Speaking of books (bit of a stretch for this segue but oh well 😊) on this weeks pod you briefly mention how there are some parallels with stories in the Hebrew Bible, which made me wonder, with the infancy gospels do scholars have any idea whether they were written by early Christians who were converts from Judaism or members of Jewish/Christian community’s or if they were coverts from paganism and were in gentile Christian communities? (Sorry if my labelling is incorrect there but I hope you can tell what I’m trying to ask)

    • BDEhrman November 16, 2023 at 3:32 pm

      Technically there is no way to know whther they were born into Jewish or gentile homes; most of them are pretty anti-jewish in their views and do not have a good knowledge of Judaism, and since most Xns at the time of their writing were gentile, they are usually thought to be gentile productoins.

  2. petfield November 14, 2023 at 6:14 am

    Mr. Ehrman, how many books have you read? If you had to take a rough guess.

    • BDEhrman November 16, 2023 at 3:33 pm

      Ha! My guess is: No Idea! But I did read all the Hardy Boys and I’ver read Lord of the Rings ten times. (Twice out loud to my kids!)

      • petfield November 16, 2023 at 7:14 pm

        My guess is you’ve read approximately 11.640 books and 20.780 articles. And if I were to estimate like an apologist, I would have said “there’s a 99% probability you’ve read 11.638 books and 20.781 articles”. You know, they just make wildly arbitrary guesses claiming ridiculously accurate percentages and they act like they’ve nailed it.

        • BDEhrman November 24, 2023 at 12:30 pm

          Yeah, these probability calculatoins drive me nuts.

          • khms December 19, 2023 at 2:48 pm

            It is a well-known fact that 87.225% of all probabilities are pulled out of thin air.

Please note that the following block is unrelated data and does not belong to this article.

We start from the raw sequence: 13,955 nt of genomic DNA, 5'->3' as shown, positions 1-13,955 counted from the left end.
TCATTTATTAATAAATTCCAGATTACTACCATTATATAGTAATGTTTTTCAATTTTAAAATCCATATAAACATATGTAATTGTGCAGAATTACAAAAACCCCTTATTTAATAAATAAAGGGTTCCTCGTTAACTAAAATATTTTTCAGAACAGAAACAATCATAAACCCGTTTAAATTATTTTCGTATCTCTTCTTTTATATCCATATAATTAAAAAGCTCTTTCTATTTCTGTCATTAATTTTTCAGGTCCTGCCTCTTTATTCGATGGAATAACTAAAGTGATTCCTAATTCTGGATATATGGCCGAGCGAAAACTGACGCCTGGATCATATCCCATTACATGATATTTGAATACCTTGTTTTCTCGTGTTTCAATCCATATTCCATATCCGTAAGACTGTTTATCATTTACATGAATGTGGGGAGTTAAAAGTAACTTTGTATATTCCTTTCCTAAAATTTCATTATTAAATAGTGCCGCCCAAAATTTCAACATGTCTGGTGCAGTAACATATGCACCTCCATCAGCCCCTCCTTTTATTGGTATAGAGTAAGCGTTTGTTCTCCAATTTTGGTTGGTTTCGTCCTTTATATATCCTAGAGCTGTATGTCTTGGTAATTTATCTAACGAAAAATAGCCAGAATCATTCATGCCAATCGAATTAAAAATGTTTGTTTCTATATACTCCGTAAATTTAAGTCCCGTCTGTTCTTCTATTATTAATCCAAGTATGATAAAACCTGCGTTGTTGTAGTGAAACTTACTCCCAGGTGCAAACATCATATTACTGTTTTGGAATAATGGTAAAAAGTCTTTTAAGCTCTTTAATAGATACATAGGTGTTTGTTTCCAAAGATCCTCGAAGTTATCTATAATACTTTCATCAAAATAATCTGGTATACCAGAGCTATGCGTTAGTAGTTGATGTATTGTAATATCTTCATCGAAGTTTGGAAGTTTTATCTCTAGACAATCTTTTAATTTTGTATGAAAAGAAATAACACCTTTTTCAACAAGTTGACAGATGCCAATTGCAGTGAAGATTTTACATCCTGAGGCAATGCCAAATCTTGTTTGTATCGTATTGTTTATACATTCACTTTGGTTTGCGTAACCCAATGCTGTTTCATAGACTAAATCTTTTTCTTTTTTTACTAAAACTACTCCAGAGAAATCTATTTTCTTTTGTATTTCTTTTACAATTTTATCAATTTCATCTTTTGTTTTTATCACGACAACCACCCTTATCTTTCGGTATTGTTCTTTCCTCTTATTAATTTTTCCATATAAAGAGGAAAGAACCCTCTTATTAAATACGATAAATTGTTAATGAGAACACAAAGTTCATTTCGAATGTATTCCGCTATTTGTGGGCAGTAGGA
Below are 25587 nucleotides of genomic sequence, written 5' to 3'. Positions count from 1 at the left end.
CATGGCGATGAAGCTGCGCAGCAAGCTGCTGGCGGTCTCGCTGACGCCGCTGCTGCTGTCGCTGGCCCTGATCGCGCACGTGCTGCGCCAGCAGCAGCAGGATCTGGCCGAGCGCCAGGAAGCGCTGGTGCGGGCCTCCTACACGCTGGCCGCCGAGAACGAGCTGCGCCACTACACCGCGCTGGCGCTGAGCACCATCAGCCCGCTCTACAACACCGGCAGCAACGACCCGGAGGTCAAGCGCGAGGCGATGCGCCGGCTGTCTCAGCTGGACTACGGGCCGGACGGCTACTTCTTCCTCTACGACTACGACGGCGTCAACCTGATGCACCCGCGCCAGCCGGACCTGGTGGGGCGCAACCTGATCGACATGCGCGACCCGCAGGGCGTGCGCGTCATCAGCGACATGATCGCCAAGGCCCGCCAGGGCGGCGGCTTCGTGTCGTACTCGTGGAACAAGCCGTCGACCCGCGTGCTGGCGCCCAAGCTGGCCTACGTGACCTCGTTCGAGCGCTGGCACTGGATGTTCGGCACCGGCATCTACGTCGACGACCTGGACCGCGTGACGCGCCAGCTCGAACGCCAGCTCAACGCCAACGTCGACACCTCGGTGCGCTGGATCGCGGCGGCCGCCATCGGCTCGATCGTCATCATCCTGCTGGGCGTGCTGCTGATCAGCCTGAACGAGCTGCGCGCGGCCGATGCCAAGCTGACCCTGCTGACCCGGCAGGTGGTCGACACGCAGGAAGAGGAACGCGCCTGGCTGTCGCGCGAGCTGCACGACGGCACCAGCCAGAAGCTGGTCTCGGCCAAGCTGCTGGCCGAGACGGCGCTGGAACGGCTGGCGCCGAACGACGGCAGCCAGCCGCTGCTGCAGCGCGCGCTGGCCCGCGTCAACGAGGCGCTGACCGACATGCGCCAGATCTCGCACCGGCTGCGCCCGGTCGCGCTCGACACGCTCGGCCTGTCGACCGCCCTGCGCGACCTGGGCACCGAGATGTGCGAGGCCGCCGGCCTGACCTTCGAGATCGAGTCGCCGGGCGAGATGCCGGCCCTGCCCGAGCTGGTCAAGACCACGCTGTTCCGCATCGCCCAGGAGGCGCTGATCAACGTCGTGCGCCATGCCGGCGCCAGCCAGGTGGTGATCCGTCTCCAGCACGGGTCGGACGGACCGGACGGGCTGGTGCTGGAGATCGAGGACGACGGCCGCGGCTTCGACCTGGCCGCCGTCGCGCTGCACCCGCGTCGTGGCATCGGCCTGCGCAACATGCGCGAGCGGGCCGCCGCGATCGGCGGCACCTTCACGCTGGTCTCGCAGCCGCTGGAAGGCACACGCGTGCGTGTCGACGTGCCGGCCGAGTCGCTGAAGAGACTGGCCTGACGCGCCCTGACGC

• BDEhrman December 21, 2023 at 10:17 am

            Good one.

  3. RD November 14, 2023 at 7:16 am

    I just finished reading “The Roots of Fundamentalism” by Ernest R. Sandeen (trying to come to terms with my fundamentalist upbringing}. Lots of good information but quite a slog getting through it. In retrospect I probably could have done just as well reading the introduction along with parts of selected chapters. The book covered the period the period from 1800 to 1930. Can you recommend any books which include the history of fundamentalism from 1930 onward?

    • BDEhrman November 16, 2023 at 3:34 pm

      Yeah, bit of a slog but terrifically insightful and informative! You might try the books of George Marsden.

      • Stonefeather November 16, 2023 at 11:12 pm

        I read it outloud to my son, as well as a number of times silently.

  4. Seeker1952 November 14, 2023 at 8:21 am

    Recently I’ve been thinking that in many important ways the “ransom” theory of (something like?) atonement makes more sense than the satisfaction theory. Plus it’s the theory clearly found (but perhaps only in outline) in Mark, the earliest Gospel.

    As I understand it the idea is that all humanity belonged to Satan due to original and subsequent sin. Satan agreed to release humanity if Jesus somehow took humanity’s place as a hostage of Satan and/or by suffering at Satan’s hands what humanity deserved to suffer.

    It makes more sense that Jesus had to pay off Satan through his suffering and death than that Jesus had to pay off God. The latter seriously compromises God’s goodness.

    However I can’t get clear in my mind how God “tricked” Satan so that Jesus could accomplish humanity’s release but also himself “escape” from Satan. It seems like it has something to do with Jesus being without sin and thus inherently and ultimately not subject to Satan’s control.

    Could you provide a clear and succinct explanation of how God tricked Satan and how or why Jesus escaped?

    • BDEhrman November 16, 2023 at 3:37 pm

      I’m not sure I can. But in the ealry Xn tradition found, say, in the Gospel of Nicodemus, the Devil is tricked into thinking that he can have Jesus killed and pay no cost for it, but Christ is far more powerful than the Devil imagined and after his death came to Hades and took everyone (or at least the righteous) out of it, and th eDevil had no idea he could do it. The Devil is condemned (by a personified Hades) for being fooled, killing his enemy not knowing that the death would bring salvation for everyone else.

    • sLiu November 22, 2023 at 7:06 pm

      with predestination & in the beginning was the word …
      If Jesus knew he was God why would he care to ‘inherit Satan’s kingdoms” Matthew 4

      • BDEhrman November 26, 2023 at 3:48 pm